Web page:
1. Identify 'no-go zones' (things you avoid discussing) and continue to ignore them for about 10 years. E.g. finances. We got on a whole lot better in the early years when we stopped talking about money.
2. When the inevitable crisis hits (e.g. financial failure), decide that the 'no-go zone' is not going to be a deal-breaker. (If you choose the opposite, then it's all over red rover and this is the point at which many marriages end, we think.) It's time to discover some new skills, attitudes, maturity and growth. A crisis can never be underestimated for its value in this regard.
3. Start talking. Willingly. Honestly. Transparently. Develop self-awareness and learn to articulate your thoughts and feelings. Continue this practice in an ongoing manner.
4. Start listening. Deeply. Without judgment. Make it safe for the other to be transparent. Continue this practice in an ongoing manner.
5. Fight fair. Don't accuse, blame, divert attention, or stonewall. Always respect. Some people may only be honest when they are angry. If this is the case, be very careful about the potential for your words to wound. Some people may discard honesty in favour of being kind. This is not helpful either - as it's not honest. Aim for total honesty blended in equal measures with total kindness.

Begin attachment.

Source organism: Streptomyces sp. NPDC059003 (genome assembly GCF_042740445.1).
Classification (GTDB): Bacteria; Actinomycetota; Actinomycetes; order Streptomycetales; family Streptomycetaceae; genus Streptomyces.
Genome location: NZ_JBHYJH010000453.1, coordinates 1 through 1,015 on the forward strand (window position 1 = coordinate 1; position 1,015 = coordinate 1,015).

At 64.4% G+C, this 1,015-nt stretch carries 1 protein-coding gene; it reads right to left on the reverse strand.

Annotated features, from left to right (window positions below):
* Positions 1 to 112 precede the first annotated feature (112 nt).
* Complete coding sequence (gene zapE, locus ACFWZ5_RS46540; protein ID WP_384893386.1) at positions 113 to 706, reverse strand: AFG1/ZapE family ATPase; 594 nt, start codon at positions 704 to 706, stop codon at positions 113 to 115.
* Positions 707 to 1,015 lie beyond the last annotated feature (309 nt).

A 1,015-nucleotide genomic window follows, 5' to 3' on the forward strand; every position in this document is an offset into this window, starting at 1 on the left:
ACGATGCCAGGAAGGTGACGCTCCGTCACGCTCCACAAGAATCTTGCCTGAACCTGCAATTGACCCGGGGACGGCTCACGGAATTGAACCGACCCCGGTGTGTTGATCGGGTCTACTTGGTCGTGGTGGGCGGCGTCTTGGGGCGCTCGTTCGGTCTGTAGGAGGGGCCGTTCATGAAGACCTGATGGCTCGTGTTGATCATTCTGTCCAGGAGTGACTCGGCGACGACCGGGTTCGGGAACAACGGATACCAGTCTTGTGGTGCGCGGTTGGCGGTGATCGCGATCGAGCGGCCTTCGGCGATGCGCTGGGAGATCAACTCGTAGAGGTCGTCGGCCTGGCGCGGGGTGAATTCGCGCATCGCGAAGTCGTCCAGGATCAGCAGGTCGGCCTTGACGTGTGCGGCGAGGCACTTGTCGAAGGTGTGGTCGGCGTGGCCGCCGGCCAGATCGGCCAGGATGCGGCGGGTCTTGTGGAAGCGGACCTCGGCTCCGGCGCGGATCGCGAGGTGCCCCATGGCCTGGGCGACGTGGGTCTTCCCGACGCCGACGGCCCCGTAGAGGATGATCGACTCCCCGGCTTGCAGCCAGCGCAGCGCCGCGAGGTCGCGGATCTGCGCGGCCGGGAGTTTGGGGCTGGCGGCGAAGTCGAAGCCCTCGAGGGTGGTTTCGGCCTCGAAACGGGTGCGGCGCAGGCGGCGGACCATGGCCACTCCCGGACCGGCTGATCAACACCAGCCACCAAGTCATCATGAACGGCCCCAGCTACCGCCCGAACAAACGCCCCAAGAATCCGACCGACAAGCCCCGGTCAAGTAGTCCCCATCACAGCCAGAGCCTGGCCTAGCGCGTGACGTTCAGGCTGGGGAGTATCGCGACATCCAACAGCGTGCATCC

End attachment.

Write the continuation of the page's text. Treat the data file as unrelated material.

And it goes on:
6. Graciously accept and embrace the changes and growth of each other during the years. Attitudes change. Circumstances change. There are highs and lows and life-experience has a way of shaping us in colourful ways.
7. Even though you are each individuals, realise that together you are a partnership. What affects one of you, affects both of you - for better or worse. Share each other's highs and lows. Avoid competition with each other, as this undermines the partnership which you are operating within.
8. When things are good, marriage is easy. Enjoy yourselves and the good times while they exist. It's tougher when challenges come along (e.g. sickness, financial stress, loss). So recognise the value of a good crisis. These can be both the 'worst of times and the best of times' as you grapple with circumstances together.
I consider myself truly privileged to be in such a fantastic partnership with Meyles, to be loved and totally accepted for who I am - warts and all. The above are the principles with which we conduct our marriage and they work for us. We love being married and wonder where we will celebrate our 50th anniversary in another 25 years' time.
Wishing you all lots of love